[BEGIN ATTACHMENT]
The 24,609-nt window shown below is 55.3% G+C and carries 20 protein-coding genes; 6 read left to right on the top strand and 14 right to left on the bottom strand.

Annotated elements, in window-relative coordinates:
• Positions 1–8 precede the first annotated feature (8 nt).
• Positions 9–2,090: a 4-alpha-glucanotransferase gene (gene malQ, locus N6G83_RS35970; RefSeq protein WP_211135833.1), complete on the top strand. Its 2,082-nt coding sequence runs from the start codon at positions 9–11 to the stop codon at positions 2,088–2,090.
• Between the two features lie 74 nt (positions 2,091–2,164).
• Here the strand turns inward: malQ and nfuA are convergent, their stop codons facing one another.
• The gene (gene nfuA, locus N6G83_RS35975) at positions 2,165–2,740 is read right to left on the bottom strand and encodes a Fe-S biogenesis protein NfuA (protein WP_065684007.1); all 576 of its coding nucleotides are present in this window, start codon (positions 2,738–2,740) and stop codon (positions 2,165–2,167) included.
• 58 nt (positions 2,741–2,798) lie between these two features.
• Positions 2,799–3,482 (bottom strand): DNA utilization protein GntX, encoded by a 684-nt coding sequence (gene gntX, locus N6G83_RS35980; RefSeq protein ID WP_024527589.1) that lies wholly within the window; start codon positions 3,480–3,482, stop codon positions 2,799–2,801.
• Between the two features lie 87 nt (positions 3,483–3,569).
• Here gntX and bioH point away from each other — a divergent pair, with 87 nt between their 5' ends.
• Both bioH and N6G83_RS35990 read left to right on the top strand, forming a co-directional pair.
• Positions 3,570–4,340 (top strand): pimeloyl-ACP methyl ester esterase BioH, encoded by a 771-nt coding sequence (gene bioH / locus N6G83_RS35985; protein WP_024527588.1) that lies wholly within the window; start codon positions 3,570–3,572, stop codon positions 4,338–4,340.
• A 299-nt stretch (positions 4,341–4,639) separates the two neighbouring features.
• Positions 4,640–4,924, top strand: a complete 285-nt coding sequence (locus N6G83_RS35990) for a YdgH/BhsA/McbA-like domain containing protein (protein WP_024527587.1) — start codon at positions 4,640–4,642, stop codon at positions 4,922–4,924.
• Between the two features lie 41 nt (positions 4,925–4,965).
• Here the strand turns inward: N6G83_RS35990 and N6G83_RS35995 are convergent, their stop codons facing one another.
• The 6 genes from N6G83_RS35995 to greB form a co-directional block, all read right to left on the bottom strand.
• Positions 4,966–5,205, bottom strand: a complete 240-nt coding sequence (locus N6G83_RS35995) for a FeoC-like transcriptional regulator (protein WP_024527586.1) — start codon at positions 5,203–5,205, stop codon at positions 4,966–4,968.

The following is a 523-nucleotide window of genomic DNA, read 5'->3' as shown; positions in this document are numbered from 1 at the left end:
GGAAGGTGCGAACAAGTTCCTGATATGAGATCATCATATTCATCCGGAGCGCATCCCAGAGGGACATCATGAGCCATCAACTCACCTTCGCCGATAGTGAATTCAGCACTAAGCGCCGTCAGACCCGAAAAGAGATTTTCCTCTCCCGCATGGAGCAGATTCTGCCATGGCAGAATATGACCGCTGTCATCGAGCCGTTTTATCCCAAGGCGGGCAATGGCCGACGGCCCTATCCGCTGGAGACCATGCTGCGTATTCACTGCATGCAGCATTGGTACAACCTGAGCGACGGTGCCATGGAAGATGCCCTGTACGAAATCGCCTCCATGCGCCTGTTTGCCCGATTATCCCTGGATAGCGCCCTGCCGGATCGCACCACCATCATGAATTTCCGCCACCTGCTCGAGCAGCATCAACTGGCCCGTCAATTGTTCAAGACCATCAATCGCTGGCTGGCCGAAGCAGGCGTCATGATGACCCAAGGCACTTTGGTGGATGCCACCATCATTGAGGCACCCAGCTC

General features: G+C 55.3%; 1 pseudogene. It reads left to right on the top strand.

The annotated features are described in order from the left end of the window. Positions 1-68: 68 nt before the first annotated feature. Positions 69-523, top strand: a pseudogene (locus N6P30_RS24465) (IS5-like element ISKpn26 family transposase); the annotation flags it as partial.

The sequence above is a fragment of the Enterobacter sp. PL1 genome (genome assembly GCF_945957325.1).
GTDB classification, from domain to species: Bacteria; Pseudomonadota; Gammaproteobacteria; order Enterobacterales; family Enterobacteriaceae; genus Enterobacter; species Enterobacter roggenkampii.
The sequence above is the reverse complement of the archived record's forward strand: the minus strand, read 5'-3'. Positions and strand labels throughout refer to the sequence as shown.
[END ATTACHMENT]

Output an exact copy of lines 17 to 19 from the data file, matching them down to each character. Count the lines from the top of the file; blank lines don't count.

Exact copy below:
• Here the strand turns inward: N6G83_RS35990 and N6G83_RS35995 are convergent, their stop codons facing one another.
• The 6 genes from N6G83_RS35995 to greB form a co-directional block, all read right to left on the bottom strand.
• Positions 4,966–5,205, bottom strand: a complete 240-nt coding sequence (locus N6G83_RS35995) for a FeoC-like transcriptional regulator (protein WP_024527586.1) — start codon at positions 5,203–5,205, stop codon at positions 4,966–4,968.